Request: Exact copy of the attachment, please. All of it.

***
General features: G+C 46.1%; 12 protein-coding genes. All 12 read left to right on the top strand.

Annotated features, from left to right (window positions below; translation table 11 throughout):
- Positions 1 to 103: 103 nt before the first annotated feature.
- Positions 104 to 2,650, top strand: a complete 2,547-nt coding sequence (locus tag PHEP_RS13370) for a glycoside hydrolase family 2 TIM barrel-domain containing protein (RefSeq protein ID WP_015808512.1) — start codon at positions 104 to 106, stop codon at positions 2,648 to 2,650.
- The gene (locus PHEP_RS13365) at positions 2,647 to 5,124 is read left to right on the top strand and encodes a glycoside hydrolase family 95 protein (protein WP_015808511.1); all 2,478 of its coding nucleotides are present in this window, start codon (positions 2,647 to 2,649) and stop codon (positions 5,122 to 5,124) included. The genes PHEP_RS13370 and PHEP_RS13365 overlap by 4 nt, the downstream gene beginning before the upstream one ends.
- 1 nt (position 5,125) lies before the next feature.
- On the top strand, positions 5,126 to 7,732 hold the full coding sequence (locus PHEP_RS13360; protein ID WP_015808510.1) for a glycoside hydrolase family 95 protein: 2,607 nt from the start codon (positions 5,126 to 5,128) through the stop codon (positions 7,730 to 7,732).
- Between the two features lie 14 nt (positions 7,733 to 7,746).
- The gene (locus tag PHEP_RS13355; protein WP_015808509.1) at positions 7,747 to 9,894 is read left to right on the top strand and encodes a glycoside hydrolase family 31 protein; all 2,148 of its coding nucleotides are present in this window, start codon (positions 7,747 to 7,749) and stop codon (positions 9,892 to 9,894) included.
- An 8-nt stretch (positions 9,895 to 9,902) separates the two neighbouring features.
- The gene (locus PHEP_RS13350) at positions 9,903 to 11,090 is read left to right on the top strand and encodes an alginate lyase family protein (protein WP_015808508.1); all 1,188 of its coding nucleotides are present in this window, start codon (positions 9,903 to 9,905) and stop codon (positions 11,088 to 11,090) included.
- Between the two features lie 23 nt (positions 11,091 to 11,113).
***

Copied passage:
General features: G+C 46.1%; 12 protein-coding genes. All 12 read left to right on the top strand.

Annotated features, from left to right (window positions below; translation table 11 throughout):
- Positions 1 to 103: 103 nt before the first annotated feature.
- Positions 104 to 2,650, top strand: a complete 2,547-nt coding sequence (locus tag PHEP_RS13370) for a glycoside hydrolase family 2 TIM barrel-domain containing protein (RefSeq protein ID WP_015808512.1) — start codon at positions 104 to 106, stop codon at positions 2,648 to 2,650.
- The gene (locus PHEP_RS13365) at positions 2,647 to 5,124 is read left to right on the top strand and encodes a glycoside hydrolase family 95 protein (protein WP_015808511.1); all 2,478 of its coding nucleotides are present in this window, start codon (positions 2,647 to 2,649) and stop codon (positions 5,122 to 5,124) included. The genes PHEP_RS13370 and PHEP_RS13365 overlap by 4 nt, the downstream gene beginning before the upstream one ends.
- 1 nt (position 5,125) lies before the next feature.
- On the top strand, positions 5,126 to 7,732 hold the full coding sequence (locus PHEP_RS13360; protein ID WP_015808510.1) for a glycoside hydrolase family 95 protein: 2,607 nt from the start codon (positions 5,126 to 5,128) through the stop codon (positions 7,730 to 7,732).
- Between the two features lie 14 nt (positions 7,733 to 7,746).
- The gene (locus tag PHEP_RS13355; protein WP_015808509.1) at positions 7,747 to 9,894 is read left to right on the top strand and encodes a glycoside hydrolase family 31 protein; all 2,148 of its coding nucleotides are present in this window, start codon (positions 7,747 to 7,749) and stop codon (positions 9,892 to 9,894) included.
- An 8-nt stretch (positions 9,895 to 9,902) separates the two neighbouring features.
- The gene (locus PHEP_RS13350) at positions 9,903 to 11,090 is read left to right on the top strand and encodes an alginate lyase family protein (protein WP_015808508.1); all 1,188 of its coding nucleotides are present in this window, start codon (positions 9,903 to 9,905) and stop codon (positions 11,088 to 11,090) included.
- Between the two features lie 23 nt (positions 11,091 to 11,113).